What is the Purpose of HIPAA?
The Health Insurance Portability and Accountability Act (HIPAA) is an important legislative Act affecting the US healthcare industry. When it was first introduced in 1996, HIPAA’s primary function was to address the issue of healthcare coverage for individuals between jobs. Without HIPAA legislation, individuals in this situation could find themselves without healthcare coverage, and therefore potentially unable to access important medical treatment.
However, nowadays HIPAA is synonymous with data protection legislation. The Act enforces strict requirements regarding the safeguarding of protected healthcare information, or PHI. Due to the sensitive nature of the data held by these organisations, one of HIPAA’s major purposes is to prevent healthcare fraud. In order to be HIPAA compliant-and not face hefty financial penalties-healthcare organisations are required to implement controls to secure patient data.
HIPAA is a comprehensive legislative act incorporating the requirements of several other legislative acts, including the Public Health Service Act, Employee Retirement Income Security Act, and more recently, the Health Information Technology for Economic and Clinical Health (HITECH) Act.
The Privacy Rule of 2000
The purpose of the HIPAA Privacy Rule was to introduce restrictions on the allowable uses and disclosures of protected health information. The Rule stipulates when, with whom, and under what circumstances health information could be shared. Only authorised individuals may access PHI; access by an unauthorised individual, whether by accident or through a deliberate hacking attempt, may incur financial penalties if the organisation did not have adequate safeguards in place. The patient also has the ability to authorise who can see their medical information.
The HIPAA Privacy Rule also gives patients access to their health data on request. An individual’s data must be delivered to them in a secure manner within 30 days of the request being submitted.
The Security Rule of 2003
The purpose of the HIPAA Security Rule is mainly to ensure electronic health data is protected by the requisite administrative, technical, and physical safeguards. Covered entities must ensure the confidentiality, integrity, and availability of all e-PHI they create, receive, maintain or transmit. An auditable trail of PHI activity must be maintained, with access to any PHI carefully recorded and controlled. Furthermore, covered entities must ensure that they protect against “reasonably anticipated threats” to the security of PHI.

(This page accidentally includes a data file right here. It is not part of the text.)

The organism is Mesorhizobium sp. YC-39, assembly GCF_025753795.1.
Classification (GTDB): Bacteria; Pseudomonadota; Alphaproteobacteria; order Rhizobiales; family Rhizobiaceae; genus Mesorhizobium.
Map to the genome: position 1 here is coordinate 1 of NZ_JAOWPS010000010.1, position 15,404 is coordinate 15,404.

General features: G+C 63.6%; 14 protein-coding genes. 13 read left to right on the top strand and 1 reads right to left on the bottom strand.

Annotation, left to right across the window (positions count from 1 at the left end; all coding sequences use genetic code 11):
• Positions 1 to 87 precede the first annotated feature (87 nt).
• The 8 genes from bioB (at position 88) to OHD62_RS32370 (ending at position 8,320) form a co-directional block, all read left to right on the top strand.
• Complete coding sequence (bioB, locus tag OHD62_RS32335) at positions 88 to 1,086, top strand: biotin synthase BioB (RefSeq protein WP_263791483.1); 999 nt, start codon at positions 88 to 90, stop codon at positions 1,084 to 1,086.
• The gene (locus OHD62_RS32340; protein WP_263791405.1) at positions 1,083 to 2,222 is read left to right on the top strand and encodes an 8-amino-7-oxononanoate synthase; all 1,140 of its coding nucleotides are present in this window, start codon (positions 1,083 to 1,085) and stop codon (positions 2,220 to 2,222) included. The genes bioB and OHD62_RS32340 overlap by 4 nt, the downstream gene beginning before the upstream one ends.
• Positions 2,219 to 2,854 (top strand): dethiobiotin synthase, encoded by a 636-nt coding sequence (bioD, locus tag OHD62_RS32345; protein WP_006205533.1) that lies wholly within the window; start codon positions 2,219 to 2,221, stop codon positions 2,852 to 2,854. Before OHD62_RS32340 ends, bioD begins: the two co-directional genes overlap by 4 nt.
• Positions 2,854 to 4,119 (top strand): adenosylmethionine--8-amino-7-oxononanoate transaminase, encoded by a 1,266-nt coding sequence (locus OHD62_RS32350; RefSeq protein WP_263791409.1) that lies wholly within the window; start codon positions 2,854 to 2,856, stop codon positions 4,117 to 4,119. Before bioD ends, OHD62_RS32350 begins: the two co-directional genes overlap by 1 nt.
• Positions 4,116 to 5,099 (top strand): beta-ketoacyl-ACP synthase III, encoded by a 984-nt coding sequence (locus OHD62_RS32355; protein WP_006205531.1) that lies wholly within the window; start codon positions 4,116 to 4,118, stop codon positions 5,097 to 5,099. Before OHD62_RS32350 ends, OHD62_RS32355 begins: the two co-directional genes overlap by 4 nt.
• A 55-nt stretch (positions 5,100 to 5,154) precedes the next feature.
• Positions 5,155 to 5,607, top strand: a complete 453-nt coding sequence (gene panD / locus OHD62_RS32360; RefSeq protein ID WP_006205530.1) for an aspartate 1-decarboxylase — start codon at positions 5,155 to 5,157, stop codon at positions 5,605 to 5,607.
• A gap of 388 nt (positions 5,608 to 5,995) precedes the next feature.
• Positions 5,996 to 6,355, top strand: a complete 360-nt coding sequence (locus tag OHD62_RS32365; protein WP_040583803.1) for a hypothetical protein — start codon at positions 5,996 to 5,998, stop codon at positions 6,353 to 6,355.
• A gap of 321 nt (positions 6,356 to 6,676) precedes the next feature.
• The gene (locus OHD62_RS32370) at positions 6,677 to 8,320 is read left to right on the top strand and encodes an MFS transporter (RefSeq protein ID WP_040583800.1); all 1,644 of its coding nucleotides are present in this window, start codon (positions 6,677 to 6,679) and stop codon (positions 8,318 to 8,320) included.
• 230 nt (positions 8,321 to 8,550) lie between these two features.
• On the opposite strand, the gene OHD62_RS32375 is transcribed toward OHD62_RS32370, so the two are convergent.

The Breach Notification Rule of 2009
The purpose of the Breach Notification Rule of 2009 covers the requirement of HIPAA CEs to provide notification following a breach of PHI. A breach may be defined as an unauthorised individual compromising the security of PHI. Following a breach, the Breach Notification Rule states that covered entities must provide notification of the breach to affected individuals, the Secretary, and, if the breach is of a significant scale, to the media. The Rule also covers business associates, who must notify covered entities if a breach occurs at or by the business associate. The Breach Notification Rule requires those affected by the breach to be notified that their PHI has been compromised without “reasonable delay”, and no later than 60 days after the breach has occurred.
Other Purposes of HIPAA
In addition to protecting healthcare information, HIPAA finds purpose in introducing several new standards with the intent to improve efficiency in the healthcare industry. HIPAA legislation requires compliant healthcare organisations to adopt new standards and practices to reduce bureaucracy in the healthcare system. To assist with efficient data transfer between healthcare organisations, code sets had to be used along with patient identifiers, which helped pave the way for the efficient transfer of healthcare data between healthcare organisations and insurers. This streamlined process allows for efficient eligibility checks, billing, payments, and other healthcare operations, thus improving a patient’s experience in the healthcare system.
HIPAA also prohibits the tax-deduction of interest on life insurance loans, enforces group health insurance requirements, and standardises the amount that may be saved in a pretax medical savings account.
In summary, HIPAA has a wide range of purposes. It seeks to improve efficiency in the healthcare industry, to improve the portability of health insurance, to protect the privacy of patients and health plan members, and to ensure health information is kept secure and patients are notified of breaches of their health data.